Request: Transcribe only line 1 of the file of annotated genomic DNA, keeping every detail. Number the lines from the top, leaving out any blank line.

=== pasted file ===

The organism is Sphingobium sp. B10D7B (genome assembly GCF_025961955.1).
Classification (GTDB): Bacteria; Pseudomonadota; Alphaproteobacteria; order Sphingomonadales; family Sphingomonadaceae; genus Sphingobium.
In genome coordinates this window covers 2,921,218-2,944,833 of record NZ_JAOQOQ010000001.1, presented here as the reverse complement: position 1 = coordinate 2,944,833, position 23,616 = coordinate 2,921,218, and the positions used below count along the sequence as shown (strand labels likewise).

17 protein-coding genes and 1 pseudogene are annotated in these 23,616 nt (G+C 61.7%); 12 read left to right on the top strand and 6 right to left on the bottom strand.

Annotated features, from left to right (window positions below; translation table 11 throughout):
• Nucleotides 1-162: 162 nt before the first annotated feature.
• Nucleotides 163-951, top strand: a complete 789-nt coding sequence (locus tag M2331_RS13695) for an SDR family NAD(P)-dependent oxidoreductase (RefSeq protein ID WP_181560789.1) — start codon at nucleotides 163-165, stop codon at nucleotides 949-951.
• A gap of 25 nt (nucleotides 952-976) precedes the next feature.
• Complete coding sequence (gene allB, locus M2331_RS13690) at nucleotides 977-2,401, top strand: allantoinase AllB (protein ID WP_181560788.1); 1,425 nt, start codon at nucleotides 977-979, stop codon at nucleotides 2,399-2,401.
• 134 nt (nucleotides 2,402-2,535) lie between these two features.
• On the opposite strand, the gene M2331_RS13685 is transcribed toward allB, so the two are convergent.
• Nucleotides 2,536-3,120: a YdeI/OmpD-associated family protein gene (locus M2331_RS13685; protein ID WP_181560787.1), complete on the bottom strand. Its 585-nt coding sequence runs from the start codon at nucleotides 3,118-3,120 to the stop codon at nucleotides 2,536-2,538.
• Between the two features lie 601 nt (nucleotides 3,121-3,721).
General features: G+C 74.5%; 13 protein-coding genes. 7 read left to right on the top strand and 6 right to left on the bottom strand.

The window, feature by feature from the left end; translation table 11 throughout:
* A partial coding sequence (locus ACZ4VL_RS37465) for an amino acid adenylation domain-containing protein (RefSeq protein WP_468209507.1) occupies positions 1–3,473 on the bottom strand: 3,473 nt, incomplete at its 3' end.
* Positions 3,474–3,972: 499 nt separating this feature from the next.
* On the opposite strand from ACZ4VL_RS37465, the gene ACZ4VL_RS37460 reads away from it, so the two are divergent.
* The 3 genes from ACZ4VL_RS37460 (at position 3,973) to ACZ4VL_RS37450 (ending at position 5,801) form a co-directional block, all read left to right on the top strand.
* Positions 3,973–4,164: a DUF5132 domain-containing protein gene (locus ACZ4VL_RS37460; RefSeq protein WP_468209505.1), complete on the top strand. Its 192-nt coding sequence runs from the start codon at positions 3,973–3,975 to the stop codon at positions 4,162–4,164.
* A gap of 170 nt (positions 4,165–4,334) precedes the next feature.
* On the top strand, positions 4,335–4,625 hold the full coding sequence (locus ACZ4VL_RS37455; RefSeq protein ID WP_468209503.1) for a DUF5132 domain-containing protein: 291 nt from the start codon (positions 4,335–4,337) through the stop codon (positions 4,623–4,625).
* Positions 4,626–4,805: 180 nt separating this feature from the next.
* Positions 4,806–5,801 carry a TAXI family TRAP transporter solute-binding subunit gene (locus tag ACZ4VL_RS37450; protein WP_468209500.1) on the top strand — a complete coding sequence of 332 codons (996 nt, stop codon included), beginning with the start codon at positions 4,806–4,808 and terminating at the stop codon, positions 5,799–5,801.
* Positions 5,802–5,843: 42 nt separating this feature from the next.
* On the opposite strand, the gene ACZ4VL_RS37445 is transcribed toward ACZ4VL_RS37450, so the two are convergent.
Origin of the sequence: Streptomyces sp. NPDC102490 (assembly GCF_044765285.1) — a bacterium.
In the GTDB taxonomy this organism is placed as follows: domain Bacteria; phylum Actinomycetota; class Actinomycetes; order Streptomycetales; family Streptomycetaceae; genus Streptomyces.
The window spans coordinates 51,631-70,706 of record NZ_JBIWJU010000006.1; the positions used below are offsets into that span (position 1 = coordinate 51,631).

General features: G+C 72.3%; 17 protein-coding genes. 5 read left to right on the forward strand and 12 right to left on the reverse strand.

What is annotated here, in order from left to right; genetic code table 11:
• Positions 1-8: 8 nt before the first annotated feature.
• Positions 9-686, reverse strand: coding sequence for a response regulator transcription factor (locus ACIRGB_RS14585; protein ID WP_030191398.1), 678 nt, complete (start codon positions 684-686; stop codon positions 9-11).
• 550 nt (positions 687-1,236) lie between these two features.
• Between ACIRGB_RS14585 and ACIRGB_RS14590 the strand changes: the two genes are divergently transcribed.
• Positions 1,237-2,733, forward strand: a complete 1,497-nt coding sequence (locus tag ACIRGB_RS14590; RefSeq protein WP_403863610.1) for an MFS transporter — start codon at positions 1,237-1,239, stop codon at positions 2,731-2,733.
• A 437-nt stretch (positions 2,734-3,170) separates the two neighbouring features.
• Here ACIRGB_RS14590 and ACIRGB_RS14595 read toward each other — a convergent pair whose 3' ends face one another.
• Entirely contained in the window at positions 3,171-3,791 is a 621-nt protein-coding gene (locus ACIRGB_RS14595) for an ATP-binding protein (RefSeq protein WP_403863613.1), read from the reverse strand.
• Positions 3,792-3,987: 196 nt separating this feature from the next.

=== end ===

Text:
The organism is Sphingobium sp. B10D7B (genome assembly GCF_025961955.1).